The Houston Astros have finally retracted their statement which claimed that Sports Illustrated’s Stephanie Apstein was “fabricating” her story about former assistant GM Brandon Taubman yelling “Thank God we got Osuna! I’m so fucking glad we got Osuna!” at a group of female reporters after the team’s Game 6 ALCS win over the Yankees. Closer Roberto Osuna—who was suspended for 75 games last season for violating Major League Baseball’s domestic violence policy—had just blown the game in the top of the ninth inning before Jose Altuvé won it in the bottom. The retraction came in a letter from Astros owner Jim Crane addressed directly to Apstein.
The statement comes six days after the franchise called Apstein’s story “misleading and completely irresponsible,” five days after the ballclub tried to walk those statements back—with Taubman pulling the tried and true “committed husband and father” card—and three days after the organization finally fired Taubman once an MLB investigation corroborated what Apstein originally reported. Not the most ideal timing for an apology about something as big as accusing a journalist of making shit up.
As always, just as important as what the letter included is what was left off. The Astros continue to make no mention of the culture that caused the initial smearing statement to be released, along with subsequent soft apologies, and what they plan to do to change that. It also still seems that everyone involved with this debacle besides Brandon Taubman will remain with the organization going forward. Combine that with the fact that Astros GM Jeff Luhnow said, “This is not something that’s endemic. This is not a cultural issue,” and it seems that the organization is committed to just outright denying the reality of the harm this culture caused, and will continue to cause.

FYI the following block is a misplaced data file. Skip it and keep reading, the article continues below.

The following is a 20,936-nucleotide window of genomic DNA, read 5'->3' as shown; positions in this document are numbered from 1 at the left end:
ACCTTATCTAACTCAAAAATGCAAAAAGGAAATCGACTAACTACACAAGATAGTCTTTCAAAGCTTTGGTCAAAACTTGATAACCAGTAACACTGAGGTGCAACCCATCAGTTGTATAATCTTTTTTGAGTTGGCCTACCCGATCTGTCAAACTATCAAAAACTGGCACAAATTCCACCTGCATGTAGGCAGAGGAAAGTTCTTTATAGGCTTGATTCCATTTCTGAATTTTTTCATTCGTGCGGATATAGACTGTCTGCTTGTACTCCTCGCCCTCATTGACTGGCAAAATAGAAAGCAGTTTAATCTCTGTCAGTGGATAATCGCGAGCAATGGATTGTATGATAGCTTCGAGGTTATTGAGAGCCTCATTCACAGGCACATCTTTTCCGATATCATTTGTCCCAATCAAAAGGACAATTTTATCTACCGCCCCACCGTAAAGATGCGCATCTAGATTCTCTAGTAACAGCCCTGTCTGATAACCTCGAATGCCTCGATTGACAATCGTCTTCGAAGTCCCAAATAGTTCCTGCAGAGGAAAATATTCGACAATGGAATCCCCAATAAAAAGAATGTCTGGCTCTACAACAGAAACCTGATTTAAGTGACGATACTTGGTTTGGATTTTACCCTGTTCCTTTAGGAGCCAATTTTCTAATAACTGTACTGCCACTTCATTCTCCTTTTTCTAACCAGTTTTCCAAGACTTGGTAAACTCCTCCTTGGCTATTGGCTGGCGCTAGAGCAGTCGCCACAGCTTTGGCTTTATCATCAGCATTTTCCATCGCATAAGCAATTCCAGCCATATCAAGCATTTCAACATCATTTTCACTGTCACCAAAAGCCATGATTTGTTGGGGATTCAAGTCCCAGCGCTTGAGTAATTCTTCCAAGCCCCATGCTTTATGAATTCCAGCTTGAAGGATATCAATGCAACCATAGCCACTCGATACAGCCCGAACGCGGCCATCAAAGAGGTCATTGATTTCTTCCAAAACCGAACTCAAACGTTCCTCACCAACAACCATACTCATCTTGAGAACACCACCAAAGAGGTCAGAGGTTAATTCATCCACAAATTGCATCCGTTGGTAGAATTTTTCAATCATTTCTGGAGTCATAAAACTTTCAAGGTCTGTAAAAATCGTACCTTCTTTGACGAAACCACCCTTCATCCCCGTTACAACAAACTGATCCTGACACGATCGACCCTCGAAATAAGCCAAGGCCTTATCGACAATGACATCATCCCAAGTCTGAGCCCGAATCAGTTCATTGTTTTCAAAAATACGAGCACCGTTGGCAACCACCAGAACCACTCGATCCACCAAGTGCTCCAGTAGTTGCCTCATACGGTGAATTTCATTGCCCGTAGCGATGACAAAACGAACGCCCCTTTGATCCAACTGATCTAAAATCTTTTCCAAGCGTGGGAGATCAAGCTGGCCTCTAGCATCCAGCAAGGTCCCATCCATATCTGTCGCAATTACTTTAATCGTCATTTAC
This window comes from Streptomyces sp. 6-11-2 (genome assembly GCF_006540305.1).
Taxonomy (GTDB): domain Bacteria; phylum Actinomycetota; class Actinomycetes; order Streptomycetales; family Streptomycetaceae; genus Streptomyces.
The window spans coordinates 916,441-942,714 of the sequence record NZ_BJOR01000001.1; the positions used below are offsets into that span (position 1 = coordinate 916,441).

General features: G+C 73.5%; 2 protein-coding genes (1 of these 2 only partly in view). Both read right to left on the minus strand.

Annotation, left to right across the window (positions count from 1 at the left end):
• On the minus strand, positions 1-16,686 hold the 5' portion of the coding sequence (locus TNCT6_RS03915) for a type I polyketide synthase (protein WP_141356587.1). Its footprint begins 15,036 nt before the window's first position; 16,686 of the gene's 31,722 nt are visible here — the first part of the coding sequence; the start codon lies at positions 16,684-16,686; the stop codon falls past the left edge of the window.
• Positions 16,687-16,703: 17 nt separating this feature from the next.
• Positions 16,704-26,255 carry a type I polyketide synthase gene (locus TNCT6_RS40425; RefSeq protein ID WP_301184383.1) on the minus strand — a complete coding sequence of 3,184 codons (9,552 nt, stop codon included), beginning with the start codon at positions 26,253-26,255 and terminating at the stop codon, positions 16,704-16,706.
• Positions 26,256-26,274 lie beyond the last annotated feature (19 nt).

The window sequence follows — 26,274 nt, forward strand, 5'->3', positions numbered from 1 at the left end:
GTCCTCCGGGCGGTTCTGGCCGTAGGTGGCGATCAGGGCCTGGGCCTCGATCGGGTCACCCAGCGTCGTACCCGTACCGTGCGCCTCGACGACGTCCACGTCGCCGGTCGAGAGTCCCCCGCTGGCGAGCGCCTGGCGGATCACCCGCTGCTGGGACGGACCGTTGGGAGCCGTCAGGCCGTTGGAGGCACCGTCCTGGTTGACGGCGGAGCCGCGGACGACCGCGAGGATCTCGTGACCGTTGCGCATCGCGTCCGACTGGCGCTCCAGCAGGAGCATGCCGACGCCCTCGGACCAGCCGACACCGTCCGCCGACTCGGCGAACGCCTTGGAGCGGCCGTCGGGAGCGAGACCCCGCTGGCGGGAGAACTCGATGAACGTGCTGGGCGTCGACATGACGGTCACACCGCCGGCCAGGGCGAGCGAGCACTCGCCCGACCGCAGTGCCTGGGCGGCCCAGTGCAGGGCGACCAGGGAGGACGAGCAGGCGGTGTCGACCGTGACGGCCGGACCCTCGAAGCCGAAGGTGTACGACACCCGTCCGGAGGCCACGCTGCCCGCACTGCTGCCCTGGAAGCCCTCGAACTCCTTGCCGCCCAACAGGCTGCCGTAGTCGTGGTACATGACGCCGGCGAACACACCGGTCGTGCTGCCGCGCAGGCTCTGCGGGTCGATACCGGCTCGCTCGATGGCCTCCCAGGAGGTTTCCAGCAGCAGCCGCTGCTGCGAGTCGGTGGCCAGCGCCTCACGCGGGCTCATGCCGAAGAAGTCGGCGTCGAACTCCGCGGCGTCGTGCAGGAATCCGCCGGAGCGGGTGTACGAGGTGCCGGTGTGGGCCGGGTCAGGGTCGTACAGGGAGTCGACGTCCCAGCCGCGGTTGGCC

Update: Senior vice president of marketing and communications Anita Sehgal spoke to reporters prior to Game 5, according to the Houston Chronicle. Here’s what she had to say:
“This statement really is owned by the entire organization,” Sehgal said. “This team needs to wear this statement. We screwed up. And we’re going to own it as a team. We’re going to share responsibility for it and we’re not going to point fingers at any one person. We’re going to own it as a team. And that’s the right decision.”
“When we do things really well, we do them really well,” Sehgal said. “When we’re successful, we do things really well. Clearly when we make mistakes, we do that really well, as well.
“I feel like we’ve learned a lot from this. I feel the next time a statement has to be written, I feel like this situation is going to be top of mind for everyone before we craft a statement. I feel very confident we’re not going to make this mistake again.”